3855B1_01.doc - ,May9,2002 Ooplasm transfer as method to...

Info icon This preview shows pages 1–2. Sign up to view the full content.

View Full Document Right Arrow Icon
BRMAC Briefing Document for Day 1, May 9, 2002 Ooplasm transfer as method to treat female infertility Introduction Several fertility clinics in the United States are experimenting with ooplasm  transfer. This technique is hypothesized to enhance fertility in women who have failed  conventional  in vitro  fertilization due to poor embryo development. It involves injection  of cellular material (cytoplasm or ooplasm) from a donor egg into the mother’s  unfertilized egg prior to fertilization  in vitro . The transferred material includes proteins,  RNAs, small molecules, and organelles. Prominent among these are mitochondria, the  organelles responsible for cellular aerobic respiration. Mitochondria contain their own  genetic material, as they are thought to have evolved from primitive bacteria. Thus, when ooplasm is transferred, mitochondrial DNA from the donor is transferred to the recipient  egg. Several recent scientific reports document that some children born following use of  this technique do, indeed, carry genetic material from three separate individuals: their  biological parents and the ooplasm donor. The technique is therefore  de facto  germ line  gene transfer and represents the first reported case of “human germline genetic  modification” [1]. This crosses a line drawn by many scientists and bioethicists at altering the genetic profile of unborn children [2;3] and, as a result, has occasioned attention in  scientific publications and the popular press. Ooplasm transfer in the United States Over two dozen births attributed to ooplasm transfer have been reported by three  clinics since 1998. As of June, 2001, at least 8 U.S. clinics were offering this procedure.   Fresh oocytes, frozen oocytes, and tripronucleate zygotes have all been used as sources of donor cytoplasm [4-6]. Both electrofusion of cytoplasts and direct injection have been  investigated as methods of ooplasm transfer. It is not clear what defect is being corrected  by this technique. The active component or components of the transferred ooplasm have  not been identified, nor is there consensus on this point. There are differences in energy  content (ATP) in human oocytes [7] and data that suggest that mitochondrial activity is  negatively correlated with advancing age [8]. These data support the concept that  mitochondria may confer at least a portion of the proposed fertility-enhancing effect of  ooplasm. In rodents, epigenetic modifications of paternal or maternal genomes have been  attributed to differences in cytoplasm, indicating that additional activities of ooplasm may also be relevant [9].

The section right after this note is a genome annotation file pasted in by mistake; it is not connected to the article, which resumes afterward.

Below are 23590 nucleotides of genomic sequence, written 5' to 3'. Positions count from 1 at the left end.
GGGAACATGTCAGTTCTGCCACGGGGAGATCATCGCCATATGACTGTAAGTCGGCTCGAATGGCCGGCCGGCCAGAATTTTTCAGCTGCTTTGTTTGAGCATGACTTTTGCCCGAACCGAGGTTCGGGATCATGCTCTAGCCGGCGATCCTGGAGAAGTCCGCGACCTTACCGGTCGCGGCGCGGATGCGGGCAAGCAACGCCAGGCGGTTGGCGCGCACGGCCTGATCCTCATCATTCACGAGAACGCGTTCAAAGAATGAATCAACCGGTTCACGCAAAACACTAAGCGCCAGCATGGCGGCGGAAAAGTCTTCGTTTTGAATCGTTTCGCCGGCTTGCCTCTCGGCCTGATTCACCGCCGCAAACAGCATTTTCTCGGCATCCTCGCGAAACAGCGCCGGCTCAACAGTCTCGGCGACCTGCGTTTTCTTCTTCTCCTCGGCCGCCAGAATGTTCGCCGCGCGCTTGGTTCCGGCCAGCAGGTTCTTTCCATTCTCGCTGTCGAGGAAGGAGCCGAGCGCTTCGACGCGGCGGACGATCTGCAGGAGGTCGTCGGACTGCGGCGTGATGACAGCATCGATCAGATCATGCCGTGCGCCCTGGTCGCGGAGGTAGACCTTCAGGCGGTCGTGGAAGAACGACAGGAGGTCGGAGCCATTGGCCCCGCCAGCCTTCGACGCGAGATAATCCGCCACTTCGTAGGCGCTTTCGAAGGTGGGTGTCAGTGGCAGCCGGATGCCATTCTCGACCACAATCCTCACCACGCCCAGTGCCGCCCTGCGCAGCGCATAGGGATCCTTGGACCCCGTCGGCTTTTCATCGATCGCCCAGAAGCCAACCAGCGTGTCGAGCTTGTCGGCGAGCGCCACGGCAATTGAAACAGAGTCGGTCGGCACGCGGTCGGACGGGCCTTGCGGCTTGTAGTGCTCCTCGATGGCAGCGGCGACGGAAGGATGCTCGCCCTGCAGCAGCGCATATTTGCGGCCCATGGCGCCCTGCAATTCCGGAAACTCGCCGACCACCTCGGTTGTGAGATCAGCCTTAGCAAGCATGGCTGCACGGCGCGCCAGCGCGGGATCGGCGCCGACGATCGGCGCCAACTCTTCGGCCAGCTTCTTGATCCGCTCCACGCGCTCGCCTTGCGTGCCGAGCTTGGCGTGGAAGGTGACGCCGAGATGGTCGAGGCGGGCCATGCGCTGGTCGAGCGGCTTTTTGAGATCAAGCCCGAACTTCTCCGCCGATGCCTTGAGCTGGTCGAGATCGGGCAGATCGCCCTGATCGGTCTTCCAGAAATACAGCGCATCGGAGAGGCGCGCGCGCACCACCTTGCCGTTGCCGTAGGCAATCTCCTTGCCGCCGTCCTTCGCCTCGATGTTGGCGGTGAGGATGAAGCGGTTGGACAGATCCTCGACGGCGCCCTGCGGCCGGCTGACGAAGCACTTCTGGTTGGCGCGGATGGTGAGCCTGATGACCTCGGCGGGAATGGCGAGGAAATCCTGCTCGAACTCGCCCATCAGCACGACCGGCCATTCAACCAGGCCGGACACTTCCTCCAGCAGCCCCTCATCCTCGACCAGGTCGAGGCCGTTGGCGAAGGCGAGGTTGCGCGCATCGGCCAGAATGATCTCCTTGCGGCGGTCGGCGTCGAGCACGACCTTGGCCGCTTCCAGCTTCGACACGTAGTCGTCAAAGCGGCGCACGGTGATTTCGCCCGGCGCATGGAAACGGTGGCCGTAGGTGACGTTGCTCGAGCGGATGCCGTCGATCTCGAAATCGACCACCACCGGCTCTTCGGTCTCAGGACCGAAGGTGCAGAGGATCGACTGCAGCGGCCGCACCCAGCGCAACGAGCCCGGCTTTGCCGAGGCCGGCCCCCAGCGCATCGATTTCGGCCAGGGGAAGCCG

Image of page 1

Info iconThis preview has intentionally blurred sections. Sign up to view the full version.

View Full Document Right Arrow Icon
Image of page 2
This is the end of the preview. Sign up to access the rest of the document.

{[ snackBarMessage ]}

What students are saying

  • Left Quote Icon

    As a current student on this bumpy collegiate pathway, I stumbled upon Course Hero, where I can find study resources for nearly all my courses, get online help from tutors 24/7, and even share my old projects, papers, and lecture notes with other students.

    Student Picture

    Kiran Temple University Fox School of Business ‘17, Course Hero Intern

  • Left Quote Icon

    I cannot even describe how much Course Hero helped me this summer. It’s truly become something I can always rely on and help me. In the end, I was not only able to survive summer classes, but I was able to thrive thanks to Course Hero.

    Student Picture

    Dana University of Pennsylvania ‘17, Course Hero Intern

  • Left Quote Icon

    The ability to access any university’s resources through Course Hero proved invaluable in my case. I was behind on Tulane coursework and actually used UCLA’s materials to help me move forward and get everything together on time.

    Student Picture

    Jill Tulane University ‘16, Course Hero Intern